On Good Friday 2018 78 Grey Plovers (along with a large catch of Knot) were caught and ringed at Altcar and fitted with Orange flags, this was the largest catch of Grey Plovers in the UK for 20 years.
There have been several sightings of these Orange flagged Grey Plovers on the Dee estuary/North Wirral but 'EM' has been the only one, so far, that was close enough to read the letters on the flag.


Oystercatcher NG-G(YY) - Veronica Mendez Aragan
Just after it was ringed in Iceland in May 2016

Two Oystercatchers ringed in Iceland were seen in March and  April, to read about this colour-ringing scheme see:


Metal ringed as a small nestling on 25th May 2016 in southern Iceland, then colour ringed on 16th June 2016 as a large chick just before it fledged.
Only record since June 2016 was on Hoylake Shore on 29th March 2018.

Ringed as a chick on 28th May 2017 in southern Iceland, and recorded at the same site in June 2017.
Recorded at Thurstaston Shore on 19th April 2018.

Richard Smith.
Colour-rings were also recorded by Steve Hinde, Eddie Williams, Matt Thomas, Steve Williams, Derek Bates, Allan Hitchmough and Tim Kinch.

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May Bird News

                       One of the many White Wagtails on Hoylake Shore, April 9th Jane Turner.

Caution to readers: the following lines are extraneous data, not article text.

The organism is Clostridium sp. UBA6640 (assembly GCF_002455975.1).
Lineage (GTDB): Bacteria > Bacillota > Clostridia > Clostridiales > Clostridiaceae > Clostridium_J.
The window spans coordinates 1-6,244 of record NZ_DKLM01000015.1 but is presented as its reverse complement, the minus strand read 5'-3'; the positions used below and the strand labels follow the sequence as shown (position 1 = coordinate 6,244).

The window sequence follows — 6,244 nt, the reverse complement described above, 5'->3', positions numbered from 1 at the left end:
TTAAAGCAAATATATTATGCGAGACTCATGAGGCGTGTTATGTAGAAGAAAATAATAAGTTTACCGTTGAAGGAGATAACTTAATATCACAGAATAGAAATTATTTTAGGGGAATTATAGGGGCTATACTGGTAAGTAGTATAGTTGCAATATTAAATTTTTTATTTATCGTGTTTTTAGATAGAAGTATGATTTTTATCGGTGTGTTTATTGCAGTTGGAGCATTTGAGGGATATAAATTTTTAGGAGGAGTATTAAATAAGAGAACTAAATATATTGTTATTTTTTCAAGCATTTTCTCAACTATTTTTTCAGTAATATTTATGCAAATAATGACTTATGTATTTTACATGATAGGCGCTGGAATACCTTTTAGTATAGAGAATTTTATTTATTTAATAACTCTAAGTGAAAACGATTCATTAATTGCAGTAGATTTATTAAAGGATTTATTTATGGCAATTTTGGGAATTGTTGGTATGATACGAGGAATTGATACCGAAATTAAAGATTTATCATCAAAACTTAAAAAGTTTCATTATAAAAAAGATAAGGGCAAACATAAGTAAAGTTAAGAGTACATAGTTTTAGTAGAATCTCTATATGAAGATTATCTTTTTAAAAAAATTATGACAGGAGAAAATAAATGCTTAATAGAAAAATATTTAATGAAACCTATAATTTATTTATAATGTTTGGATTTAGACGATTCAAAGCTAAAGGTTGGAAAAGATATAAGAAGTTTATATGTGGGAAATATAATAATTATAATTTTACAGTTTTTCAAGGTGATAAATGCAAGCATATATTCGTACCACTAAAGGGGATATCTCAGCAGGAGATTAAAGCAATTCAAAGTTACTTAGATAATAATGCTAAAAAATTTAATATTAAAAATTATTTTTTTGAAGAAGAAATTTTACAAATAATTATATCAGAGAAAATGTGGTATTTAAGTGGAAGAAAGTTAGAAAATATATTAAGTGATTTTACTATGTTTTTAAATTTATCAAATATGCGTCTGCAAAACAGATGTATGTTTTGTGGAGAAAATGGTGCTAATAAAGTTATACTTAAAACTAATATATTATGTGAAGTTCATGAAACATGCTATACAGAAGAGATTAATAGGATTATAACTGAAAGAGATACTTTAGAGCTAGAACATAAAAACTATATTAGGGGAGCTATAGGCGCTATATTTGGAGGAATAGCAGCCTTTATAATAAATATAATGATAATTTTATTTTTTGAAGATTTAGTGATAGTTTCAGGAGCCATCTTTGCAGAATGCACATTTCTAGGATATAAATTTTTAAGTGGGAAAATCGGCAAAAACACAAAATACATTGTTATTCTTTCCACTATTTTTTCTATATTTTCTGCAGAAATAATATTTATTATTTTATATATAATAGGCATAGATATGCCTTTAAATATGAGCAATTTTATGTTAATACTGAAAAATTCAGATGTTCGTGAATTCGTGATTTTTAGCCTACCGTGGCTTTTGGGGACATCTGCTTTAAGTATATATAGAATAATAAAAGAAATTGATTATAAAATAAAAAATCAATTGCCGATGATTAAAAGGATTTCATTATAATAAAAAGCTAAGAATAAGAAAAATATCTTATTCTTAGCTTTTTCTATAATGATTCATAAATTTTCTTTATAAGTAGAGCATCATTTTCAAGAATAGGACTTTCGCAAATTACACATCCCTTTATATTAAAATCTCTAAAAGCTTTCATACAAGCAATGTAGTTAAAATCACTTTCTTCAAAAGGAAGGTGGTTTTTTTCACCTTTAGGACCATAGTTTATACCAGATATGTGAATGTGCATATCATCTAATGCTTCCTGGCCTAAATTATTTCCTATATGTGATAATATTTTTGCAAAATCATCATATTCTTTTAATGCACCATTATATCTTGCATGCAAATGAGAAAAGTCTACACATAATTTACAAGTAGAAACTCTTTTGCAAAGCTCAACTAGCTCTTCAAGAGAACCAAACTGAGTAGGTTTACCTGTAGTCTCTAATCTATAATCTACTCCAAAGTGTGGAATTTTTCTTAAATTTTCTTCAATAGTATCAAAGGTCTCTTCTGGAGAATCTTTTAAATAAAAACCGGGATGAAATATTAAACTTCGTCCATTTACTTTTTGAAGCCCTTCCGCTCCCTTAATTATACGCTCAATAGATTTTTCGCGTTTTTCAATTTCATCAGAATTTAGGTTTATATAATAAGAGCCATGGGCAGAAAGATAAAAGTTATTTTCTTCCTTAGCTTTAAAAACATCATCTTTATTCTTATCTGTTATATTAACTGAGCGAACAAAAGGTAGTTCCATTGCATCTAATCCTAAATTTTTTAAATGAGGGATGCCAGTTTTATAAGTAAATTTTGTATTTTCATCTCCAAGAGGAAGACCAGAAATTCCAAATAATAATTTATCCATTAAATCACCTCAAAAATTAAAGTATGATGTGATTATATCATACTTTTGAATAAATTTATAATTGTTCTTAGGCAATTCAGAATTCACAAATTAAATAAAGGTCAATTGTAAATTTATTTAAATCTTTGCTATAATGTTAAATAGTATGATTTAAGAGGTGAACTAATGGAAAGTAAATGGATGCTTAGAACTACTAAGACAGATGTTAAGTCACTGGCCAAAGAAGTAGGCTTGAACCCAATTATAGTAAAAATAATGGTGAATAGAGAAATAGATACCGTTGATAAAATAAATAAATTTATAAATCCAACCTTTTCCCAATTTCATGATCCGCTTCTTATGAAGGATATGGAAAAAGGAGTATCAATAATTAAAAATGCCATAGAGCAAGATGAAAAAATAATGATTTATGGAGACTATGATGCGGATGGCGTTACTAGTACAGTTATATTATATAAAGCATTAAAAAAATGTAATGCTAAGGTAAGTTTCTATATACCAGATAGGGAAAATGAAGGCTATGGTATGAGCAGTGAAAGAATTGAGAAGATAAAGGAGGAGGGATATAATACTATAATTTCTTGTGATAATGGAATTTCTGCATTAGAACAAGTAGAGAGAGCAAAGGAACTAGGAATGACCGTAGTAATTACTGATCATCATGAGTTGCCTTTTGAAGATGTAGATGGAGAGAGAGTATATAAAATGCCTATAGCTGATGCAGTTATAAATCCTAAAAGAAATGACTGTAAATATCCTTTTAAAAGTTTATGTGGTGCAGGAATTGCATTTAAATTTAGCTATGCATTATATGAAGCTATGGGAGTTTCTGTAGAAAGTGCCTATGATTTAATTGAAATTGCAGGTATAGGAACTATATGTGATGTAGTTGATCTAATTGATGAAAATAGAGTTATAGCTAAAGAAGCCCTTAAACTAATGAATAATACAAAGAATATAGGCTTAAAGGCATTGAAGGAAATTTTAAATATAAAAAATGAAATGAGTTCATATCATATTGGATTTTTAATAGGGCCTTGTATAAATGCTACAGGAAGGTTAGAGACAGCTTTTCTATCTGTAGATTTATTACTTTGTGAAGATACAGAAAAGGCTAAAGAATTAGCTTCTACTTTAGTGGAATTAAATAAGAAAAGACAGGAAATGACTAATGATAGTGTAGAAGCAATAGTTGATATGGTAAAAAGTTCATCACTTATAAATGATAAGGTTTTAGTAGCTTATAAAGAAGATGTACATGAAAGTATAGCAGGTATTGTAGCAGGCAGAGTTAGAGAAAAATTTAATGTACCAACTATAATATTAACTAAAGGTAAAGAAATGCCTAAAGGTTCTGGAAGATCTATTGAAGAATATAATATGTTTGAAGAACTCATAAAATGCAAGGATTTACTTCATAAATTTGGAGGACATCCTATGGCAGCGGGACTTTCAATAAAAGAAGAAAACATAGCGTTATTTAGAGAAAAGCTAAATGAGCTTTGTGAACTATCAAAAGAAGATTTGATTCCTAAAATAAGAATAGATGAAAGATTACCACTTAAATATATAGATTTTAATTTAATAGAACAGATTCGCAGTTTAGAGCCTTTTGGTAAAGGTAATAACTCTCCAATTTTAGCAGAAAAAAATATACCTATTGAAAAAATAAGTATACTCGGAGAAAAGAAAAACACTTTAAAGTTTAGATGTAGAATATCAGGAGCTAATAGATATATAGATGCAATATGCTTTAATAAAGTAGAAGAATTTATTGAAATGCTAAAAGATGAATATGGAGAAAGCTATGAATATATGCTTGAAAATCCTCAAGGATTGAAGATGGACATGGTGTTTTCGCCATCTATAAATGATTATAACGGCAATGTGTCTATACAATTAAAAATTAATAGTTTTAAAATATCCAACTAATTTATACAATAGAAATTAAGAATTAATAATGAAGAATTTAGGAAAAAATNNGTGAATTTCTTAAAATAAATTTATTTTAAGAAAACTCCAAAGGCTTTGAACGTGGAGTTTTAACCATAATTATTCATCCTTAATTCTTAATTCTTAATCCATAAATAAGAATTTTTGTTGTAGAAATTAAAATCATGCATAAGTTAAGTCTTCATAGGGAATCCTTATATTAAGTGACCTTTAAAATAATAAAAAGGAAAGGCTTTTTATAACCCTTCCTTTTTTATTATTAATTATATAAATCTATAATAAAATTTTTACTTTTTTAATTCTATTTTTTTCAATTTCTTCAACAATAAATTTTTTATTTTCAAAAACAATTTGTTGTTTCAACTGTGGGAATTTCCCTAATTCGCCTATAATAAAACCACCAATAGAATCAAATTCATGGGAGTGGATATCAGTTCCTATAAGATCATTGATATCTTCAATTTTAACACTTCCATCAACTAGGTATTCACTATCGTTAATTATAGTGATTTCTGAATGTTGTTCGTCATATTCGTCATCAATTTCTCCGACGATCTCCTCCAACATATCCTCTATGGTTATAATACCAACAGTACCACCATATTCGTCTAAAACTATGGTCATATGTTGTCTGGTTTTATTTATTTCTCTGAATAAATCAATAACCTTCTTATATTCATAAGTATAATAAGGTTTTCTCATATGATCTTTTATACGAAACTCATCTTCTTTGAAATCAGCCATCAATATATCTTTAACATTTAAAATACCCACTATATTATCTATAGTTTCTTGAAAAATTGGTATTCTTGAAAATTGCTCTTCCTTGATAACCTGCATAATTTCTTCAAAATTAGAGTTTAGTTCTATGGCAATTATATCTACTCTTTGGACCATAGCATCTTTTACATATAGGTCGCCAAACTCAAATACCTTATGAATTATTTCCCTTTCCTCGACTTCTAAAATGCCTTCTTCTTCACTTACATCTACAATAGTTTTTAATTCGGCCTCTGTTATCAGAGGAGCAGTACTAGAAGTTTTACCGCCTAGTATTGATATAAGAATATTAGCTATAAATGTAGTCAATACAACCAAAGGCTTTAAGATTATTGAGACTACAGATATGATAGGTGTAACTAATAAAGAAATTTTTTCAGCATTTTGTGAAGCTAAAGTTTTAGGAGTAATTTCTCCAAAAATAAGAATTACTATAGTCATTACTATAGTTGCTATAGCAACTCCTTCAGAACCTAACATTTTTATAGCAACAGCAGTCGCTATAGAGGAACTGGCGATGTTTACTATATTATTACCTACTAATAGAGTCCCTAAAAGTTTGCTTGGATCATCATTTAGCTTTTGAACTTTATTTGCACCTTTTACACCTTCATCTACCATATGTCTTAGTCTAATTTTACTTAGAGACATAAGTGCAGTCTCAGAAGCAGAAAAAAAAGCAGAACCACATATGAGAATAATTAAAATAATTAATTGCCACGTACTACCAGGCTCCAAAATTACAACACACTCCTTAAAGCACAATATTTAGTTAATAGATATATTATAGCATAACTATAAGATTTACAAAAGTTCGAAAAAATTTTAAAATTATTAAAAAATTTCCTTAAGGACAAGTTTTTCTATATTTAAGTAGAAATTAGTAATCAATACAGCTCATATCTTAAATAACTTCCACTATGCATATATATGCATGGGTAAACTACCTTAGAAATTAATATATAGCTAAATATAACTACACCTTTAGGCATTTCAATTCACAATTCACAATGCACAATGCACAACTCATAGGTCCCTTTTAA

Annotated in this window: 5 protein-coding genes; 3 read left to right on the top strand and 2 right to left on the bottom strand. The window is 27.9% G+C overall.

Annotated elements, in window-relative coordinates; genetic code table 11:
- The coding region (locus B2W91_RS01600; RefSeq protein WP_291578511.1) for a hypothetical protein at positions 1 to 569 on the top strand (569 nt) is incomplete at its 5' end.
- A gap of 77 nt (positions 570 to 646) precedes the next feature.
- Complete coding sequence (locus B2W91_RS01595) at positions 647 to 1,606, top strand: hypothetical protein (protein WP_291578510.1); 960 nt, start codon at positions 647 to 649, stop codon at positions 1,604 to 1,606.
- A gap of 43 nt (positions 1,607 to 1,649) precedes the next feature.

The spring migration was steady without being spectacular, although there were big numbers of White Wagtails moving through Hoylake Shore with three figure counts on four dates, max 300+ on the 16th. There were also 40 on Hilbre on the 16th, over 20 at Leasowe Lighthouse on the 19th and 30 at Gronant on the 29th. 

The table below shows the first arrival of some of our commoner migrants (plus Cuckoo which is now scarce), apart from the early Wheatear arrival dates were not untypical for recent years.

Species 2018 Location 2017 2016
Wheatear 9th March Leasowe
11th March 23rd March
White Wagtail 14th March Hilbre 4th March 15th March
Sand Martin 15th March West Kirby 11th March 16th March
Willow Warbler 27th March Greasby 17th March 29th March
Swallow 29th March West Kirby 14th March 24th March
House Martin  6th April  Burton 27th March 7th April
Whitethroat  7th April
17th April 13th April
Swift  22nd April  Burton 19th April 22nd April
Cuckoo  23rd April
 Decca Pools 24th April 21st April
                                        Wood Warbler at Leasowe Lighthouse, April 15th Allan Conlin